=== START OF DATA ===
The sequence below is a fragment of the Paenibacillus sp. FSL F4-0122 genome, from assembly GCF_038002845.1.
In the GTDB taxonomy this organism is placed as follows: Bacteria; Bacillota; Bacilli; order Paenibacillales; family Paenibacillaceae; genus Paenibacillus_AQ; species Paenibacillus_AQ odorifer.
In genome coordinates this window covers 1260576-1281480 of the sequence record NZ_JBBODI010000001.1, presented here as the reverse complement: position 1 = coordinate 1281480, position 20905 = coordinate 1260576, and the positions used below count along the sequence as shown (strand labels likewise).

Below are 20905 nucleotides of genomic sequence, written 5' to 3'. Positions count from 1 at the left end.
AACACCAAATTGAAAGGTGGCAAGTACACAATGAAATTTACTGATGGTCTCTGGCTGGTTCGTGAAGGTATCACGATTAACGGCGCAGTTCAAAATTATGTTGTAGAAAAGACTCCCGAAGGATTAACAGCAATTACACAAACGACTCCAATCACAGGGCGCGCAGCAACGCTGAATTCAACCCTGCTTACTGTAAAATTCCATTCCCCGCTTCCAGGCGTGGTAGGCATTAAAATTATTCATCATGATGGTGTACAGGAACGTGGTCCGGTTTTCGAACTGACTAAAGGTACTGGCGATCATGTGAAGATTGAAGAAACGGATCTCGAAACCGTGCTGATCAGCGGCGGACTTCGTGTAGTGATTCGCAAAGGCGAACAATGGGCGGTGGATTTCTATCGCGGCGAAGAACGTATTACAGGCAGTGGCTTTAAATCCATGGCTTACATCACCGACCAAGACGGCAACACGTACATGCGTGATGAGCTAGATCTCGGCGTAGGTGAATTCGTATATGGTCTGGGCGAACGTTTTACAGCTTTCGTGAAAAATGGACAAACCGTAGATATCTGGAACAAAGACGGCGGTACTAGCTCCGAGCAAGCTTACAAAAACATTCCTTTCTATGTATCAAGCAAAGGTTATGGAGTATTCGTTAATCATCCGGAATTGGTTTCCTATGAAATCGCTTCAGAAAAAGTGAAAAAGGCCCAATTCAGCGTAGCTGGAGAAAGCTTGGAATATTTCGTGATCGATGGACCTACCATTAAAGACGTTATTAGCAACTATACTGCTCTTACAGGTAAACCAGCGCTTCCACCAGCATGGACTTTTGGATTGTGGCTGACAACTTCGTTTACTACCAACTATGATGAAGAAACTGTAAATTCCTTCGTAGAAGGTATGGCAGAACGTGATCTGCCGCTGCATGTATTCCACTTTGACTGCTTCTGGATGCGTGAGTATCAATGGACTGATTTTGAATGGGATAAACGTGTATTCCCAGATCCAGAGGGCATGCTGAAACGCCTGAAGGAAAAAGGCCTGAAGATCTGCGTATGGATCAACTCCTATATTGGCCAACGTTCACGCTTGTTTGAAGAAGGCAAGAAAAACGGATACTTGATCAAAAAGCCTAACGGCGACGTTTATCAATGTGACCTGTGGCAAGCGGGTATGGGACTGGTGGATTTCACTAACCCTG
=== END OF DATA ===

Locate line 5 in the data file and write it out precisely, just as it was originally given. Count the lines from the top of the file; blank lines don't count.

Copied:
AACACCAAATTGAAAGGTGGCAAGTACACAATGAAATTTACTGATGGTCTCTGGCTGGTTCGTGAAGGTATCACGATTAACGGCGCAGTTCAAAATTATGTTGTAGAAAAGACTCCCGAAGGATTAACAGCAATTACACAAACGACTCCAATCACAGGGCGCGCAGCAACGCTGAATTCAACCCTGCTTACTGTAAAATTCCATTCCCCGCTTCCAGGCGTGGTAGGCATTAAAATTATTCATCATGATGGTGTACAGGAACGTGGTCCGGTTTTCGAACTGACTAAAGGTACTGGCGATCATGTGAAGATTGAAGAAACGGATCTCGAAACCGTGCTGATCAGCGGCGGACTTCGTGTAGTGATTCGCAAAGGCGAACAATGGGCGGTGGATTTCTATCGCGGCGAAGAACGTATTACAGGCAGTGGCTTTAAATCCATGGCTTACATCACCGACCAAGACGGCAACACGTACATGCGTGATGAGCTAGATCTCGGCGTAGGTGAATTCGTATATGGTCTGGGCGAACGTTTTACAGCTTTCGTGAAAAATGGACAAACCGTAGATATCTGGAACAAAGACGGCGGTACTAGCTCCGAGCAAGCTTACAAAAACATTCCTTTCTATGTATCAAGCAAAGGTTATGGAGTATTCGTTAATCATCCGGAATTGGTTTCCTATGAAATCGCTTCAGAAAAAGTGAAAAAGGCCCAATTCAGCGTAGCTGGAGAAAGCTTGGAATATTTCGTGATCGATGGACCTACCATTAAAGACGTTATTAGCAACTATACTGCTCTTACAGGTAAACCAGCGCTTCCACCAGCATGGACTTTTGGATTGTGGCTGACAACTTCGTTTACTACCAACTATGATGAAGAAACTGTAAATTCCTTCGTAGAAGGTATGGCAGAACGTGATCTGCCGCTGCATGTATTCCACTTTGACTGCTTCTGGATGCGTGAGTATCAATGGACTGATTTTGAATGGGATAAACGTGTATTCCCAGATCCAGAGGGCATGCTGAAACGCCTGAAGGAAAAAGGCCTGAAGATCTGCGTATGGATCAACTCCTATATTGGCCAACGTTCACGCTTGTTTGAAGAAGGCAAGAAAAACGGATACTTGATCAAAAAGCCTAACGGCGACGTTTATCAATGTGACCTGTGGCAAGCGGGTATGGGACTGGTGGATTTCACTAACCCTG